Katyn Epitaph for orchestra, 1967, 7'

3(III=picc).2(II=corA).2.2.dbn- (min. 4db). 

Katyn Epitaph /excerpt/

Performers: Symphony Orchestra of the Poznań Philharmonic, Wojciech Michniewski - conductor; 1989 Warsaw Autumn, Polish Composers' Union

Katyn EpitaphKatyn EpitaphKatyn Epitaph

After escaping from communist Poland and settling in Britain, Andrzej Panufnik often stressed his attachment to his homeland and its affairs, expressing it in the titles or dedications of his compositions. This is also the case with the Katyn Epitaph, a work in which he decided to pay tribute to the thousands of Polish prisoners-of-war killed by the NKVD in the Katyn forest in 1940. This gesture brought the composer huge satisfaction, because he spoke aloud about a crime about which people in Poland could not even whisper.

Interestingly, the composer decided to commemorate the Katyn tragedy not with a large work, but with a short orchestral miniature several minutes long, authentic and heartbreaking in its expression, without a trace of pathos or exaggeration. This is how he wrote about the origins and the structure of the work:

It was in Nazi-occupied Warsaw in I943 I heard the shattering news that in Katyn Forest in Russia many thousands of defenceless Polish prisoners-of-war had been brutally murdered, their hands tied behind their backs, shot one by one, a revolver fired into the nape of their necks at the brink of their mass grave which they had been forced to dig for themselves. At the time the Germans pronounced that this massacre was committed by the Russians, while the Russians insisted that it was a Nazi crime. After so many years, long after all possible other major war criminals had been found and punished, I felt haunted by the spectre of that massacre at Katyn, which remained still unspoken of and officially unresolved in spite of numerous documents and other indications of Russian guilt. I composed Katyn Epitaph to express my personal sorrow that the Western civilised nations have allowed this crime to remain forgotten, and I dedicated this piece to the memory of the 15,000 Polish patriots who were slaughtered while completely defenceless, and who had committed no other crime than to wish to defend their own country.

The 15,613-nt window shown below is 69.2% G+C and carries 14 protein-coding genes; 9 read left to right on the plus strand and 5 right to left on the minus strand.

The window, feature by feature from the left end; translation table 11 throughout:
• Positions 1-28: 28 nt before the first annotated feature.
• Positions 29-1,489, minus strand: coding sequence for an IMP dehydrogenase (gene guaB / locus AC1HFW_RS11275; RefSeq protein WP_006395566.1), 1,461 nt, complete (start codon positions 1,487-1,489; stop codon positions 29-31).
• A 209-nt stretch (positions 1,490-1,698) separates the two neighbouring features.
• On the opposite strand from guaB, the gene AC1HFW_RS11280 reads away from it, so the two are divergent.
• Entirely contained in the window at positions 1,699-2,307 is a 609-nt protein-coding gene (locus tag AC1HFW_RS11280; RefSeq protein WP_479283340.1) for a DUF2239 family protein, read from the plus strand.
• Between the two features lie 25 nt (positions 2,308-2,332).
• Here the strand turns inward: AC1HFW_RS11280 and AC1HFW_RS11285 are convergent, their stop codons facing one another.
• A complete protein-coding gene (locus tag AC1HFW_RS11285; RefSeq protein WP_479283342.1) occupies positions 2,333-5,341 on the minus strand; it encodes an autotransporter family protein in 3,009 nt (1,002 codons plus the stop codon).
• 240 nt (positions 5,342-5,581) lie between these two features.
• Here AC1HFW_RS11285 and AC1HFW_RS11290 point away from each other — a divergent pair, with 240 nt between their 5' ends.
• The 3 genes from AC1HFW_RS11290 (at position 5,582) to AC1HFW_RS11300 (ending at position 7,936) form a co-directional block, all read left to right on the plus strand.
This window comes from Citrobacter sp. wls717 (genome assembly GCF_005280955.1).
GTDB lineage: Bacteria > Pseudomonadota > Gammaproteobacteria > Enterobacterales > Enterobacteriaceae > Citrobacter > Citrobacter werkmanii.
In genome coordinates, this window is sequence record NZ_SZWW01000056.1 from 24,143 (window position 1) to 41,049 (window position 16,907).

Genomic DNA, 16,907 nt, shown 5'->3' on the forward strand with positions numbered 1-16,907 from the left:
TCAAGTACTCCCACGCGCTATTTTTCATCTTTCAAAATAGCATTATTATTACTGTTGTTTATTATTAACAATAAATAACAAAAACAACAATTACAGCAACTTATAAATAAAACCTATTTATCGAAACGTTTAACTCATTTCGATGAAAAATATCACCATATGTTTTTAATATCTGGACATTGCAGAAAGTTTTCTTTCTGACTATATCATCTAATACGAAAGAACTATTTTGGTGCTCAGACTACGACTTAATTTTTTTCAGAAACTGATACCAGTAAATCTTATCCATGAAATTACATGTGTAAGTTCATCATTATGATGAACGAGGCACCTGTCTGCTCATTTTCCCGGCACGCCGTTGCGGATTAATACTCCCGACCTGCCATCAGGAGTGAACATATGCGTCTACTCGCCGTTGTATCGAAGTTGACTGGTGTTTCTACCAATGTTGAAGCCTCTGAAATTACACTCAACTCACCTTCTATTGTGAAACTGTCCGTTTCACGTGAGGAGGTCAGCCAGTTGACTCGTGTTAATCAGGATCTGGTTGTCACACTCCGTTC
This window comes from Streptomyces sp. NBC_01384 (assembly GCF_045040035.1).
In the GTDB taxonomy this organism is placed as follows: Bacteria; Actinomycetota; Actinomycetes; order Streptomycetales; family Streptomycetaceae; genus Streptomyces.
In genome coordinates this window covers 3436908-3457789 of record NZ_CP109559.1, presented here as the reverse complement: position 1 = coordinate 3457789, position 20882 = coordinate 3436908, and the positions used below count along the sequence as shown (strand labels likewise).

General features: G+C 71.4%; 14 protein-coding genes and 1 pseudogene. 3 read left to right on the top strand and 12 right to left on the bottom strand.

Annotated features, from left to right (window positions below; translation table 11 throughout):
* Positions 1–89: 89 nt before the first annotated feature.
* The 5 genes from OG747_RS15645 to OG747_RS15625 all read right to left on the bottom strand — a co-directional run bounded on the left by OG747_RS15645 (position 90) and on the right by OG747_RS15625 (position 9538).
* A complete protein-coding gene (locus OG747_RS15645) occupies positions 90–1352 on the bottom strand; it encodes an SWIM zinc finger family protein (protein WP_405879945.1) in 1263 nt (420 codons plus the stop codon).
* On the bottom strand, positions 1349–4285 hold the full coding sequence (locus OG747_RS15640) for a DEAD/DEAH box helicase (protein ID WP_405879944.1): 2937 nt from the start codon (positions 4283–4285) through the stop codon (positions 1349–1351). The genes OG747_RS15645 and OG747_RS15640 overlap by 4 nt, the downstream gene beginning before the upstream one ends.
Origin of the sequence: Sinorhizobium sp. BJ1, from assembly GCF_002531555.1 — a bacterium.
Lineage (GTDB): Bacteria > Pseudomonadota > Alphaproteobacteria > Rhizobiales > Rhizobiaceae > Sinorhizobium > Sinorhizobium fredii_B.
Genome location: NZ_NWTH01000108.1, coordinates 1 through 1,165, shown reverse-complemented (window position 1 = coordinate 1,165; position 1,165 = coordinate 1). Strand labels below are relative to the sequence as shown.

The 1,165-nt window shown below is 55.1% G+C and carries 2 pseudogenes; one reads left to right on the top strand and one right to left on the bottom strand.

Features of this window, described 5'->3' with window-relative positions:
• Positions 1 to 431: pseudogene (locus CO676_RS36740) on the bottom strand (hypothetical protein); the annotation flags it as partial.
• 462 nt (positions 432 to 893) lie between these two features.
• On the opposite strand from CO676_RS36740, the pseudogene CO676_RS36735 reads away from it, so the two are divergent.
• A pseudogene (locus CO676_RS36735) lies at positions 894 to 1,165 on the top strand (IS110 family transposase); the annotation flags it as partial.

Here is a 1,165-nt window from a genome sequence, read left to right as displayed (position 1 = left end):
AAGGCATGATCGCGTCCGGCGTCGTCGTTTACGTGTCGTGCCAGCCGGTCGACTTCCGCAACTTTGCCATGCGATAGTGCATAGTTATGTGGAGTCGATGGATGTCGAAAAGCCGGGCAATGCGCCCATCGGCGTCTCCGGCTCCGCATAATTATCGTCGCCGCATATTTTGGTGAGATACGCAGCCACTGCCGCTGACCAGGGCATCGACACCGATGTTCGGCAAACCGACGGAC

The Epitaph has a most simple structure: after an introduction by the solo violin a long passage is played by the woodwinds; in the second half of the piece, the soloists of the string orchestra start a gradual crescendo building up to the tutti fortissimo. The whole piece is a continuous thread made out of a 3-note cell – just two intervals: a major and a minor second.

The asceticism of the musical language used in the Katyn Epitaph is superbly used to build emotional tension, developed from the initial, delicate phrase of the solo violin, through successive parts of the woodwinds and the strings, until the final dramatic tutti, suddenly (and tellingly) broken at the end of the piece. 

The Katyn Epitaph was premiered on 17 November 1968 at Carnegie Hall in New York by the American Symphony Orchestra under Leopold Stokowski’s baton.